Results. Recently, we found that a short incubation of cervix cancer cells in the presence of a HSP90 inhibitor ganetespib enhances the effects of concomitant HT treatment in vitro, nearly without affecting non-heated cells. In particular, ganetespib (i) potentiated cytotoxic as well as radiosensitizing and chemosensitizing effects of HT; (ii) enhanced HT-mediated induction of DNA damage; (ii) reduced thermotolerance and (iii) prolonged and enhanced the effects of HT on DSB repair. Our preliminary results thus establish HSP90 inhibition as a straightforward and efficient approach to improve HT treatment efficacy with no or limited systemic toxicity.

Aims. We are currently investigating the effects of HSP90 inhibition on the efficacy of anticancer treatments involving HT in animal models of cancer, in vivo. The long-term goal of our study is boosting the effectiveness of HT treatments in the clinic.

Relevance. We are confident that positive results of our current in vivo studies will find their way into clinical practice. Together with clinicians of AMC and EMC, we are already considering various groups of patients that would most benefit from our improved treatments. Since ganetespib has a favorable safety profile and is already used clinically, we are convinced that the first trials could be initiated in the near future.

Figure 4. Schematic representation of combination therapies involving DNA-damaging agents, HT and HSP90


Przemek Krawczyk – Group Leader (
Ron Hoebe – Senior Scientist (
Fernando Lobo-Cerna – PhD Student (
Selami Baglamis – PhD Student (
Haibin Qian – PhD Student (
Torec Luik – Senior Data Scientist  (
Rodrigo Rosas – Data Scientist (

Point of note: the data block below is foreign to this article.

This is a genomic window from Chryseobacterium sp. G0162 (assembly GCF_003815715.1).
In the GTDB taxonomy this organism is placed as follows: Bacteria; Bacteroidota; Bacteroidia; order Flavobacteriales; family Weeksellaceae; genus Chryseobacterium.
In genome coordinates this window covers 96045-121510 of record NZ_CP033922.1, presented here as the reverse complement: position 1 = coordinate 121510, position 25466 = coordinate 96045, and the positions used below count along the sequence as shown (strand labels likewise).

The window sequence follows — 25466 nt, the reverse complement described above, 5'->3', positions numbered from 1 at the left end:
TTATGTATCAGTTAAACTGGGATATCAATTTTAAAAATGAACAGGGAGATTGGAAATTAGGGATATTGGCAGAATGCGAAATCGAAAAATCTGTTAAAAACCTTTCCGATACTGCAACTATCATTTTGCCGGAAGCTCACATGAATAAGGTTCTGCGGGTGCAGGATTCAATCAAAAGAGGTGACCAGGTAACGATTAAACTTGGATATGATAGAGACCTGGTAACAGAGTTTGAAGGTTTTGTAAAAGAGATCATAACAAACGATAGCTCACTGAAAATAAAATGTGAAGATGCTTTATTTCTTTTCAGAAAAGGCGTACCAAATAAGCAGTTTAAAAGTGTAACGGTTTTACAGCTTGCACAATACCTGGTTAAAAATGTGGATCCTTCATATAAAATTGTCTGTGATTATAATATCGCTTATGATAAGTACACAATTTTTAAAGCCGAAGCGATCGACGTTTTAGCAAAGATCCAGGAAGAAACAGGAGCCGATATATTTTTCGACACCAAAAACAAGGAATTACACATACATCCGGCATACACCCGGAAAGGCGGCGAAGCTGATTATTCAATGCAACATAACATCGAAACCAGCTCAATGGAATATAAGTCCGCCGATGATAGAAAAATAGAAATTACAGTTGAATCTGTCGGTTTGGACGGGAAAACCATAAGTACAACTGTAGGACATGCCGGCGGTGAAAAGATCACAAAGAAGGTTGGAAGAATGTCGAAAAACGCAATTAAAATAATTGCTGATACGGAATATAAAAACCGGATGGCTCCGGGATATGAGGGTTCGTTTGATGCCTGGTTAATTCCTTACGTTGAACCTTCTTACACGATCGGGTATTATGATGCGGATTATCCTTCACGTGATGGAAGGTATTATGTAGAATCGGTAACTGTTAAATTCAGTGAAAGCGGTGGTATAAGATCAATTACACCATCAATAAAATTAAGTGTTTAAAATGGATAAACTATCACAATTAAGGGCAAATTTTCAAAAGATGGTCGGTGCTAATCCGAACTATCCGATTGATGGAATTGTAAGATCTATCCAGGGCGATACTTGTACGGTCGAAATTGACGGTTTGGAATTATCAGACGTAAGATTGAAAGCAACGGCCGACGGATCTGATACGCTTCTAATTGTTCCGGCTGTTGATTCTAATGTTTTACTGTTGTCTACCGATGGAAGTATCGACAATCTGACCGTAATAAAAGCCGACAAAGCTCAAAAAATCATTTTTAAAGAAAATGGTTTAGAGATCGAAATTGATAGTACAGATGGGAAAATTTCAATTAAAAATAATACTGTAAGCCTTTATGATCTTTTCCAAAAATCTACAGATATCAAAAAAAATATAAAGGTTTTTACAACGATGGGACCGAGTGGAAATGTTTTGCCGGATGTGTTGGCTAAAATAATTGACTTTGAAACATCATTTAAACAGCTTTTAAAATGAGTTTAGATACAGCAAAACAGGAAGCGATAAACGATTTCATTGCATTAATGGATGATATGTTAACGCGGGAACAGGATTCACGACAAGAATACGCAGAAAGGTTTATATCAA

Previous lab members
Kira van Leeuwenburg
Amber Oztop
Jakub Kochan
Lianne Vriend
Julia Raaiman
Julia van der Lippe
Matthias van der Belt
Farangis Sharifi
Fumei Redeker
Ard Jonker
Enzo Scutigliani
Jons van Hattum
Miriam Korver
Amaya Vorsteveld
Debora Meyer
Audrey Plat
Jenti Lof
Jan Stap
Jacob Aten
Jan Verhoeven
Carel van Oven

  1. Kochan JA, van den Belt M, von der Lippe J, Desclos ECB, Steurer B, Hoebe RA, Scutigliani EM, Verhoeven J, Stap J, Bosch R, Rijpkema M, van Oven C, van Veen HA, Stellingwerf I, Vriend LEM, Marteijn JA, Aten JA, Krawczyk PM. Ultra-soft X-ray system for imaging the early cellular responses to X-ray induced DNA damage. Nucleic Acids Res. 2019 Sep 26;47(17):e100.
  2. Kochan JA, Desclos ECB, Bosch R, Meister L, Vriend LEM, van Attikum H, Krawczyk PM. Meta-analysis of DNA double-strand break response kinetics. Nucleic Acids Res. 2017 Dec 15;45(22):12625-12637.
  3. Vriend LEM, van den Tempel N, Oei AL, L’Acosta M, Pieterson FJ, Franken NAP, Kanaar R, Krawczyk PM. Boosting the effects of hyperthermia-based anticancer treatments by HSP90 inhibition. Oncotarget. 2017 Oct 27;8(57):97490-97503.
  4. van Dijk IA, Ferrando ML, van der Wijk AE, Hoebe RA, Nazmi K, de Jonge WJ, Krawczyk PM, Bolscher JGM, Veerman ECI, Stap J. Human salivary peptide histatin-1 stimulates epithelial and endothelial cell adhesion and barrier function. FASEB J. 2017 Sep;31(9):3922-3933.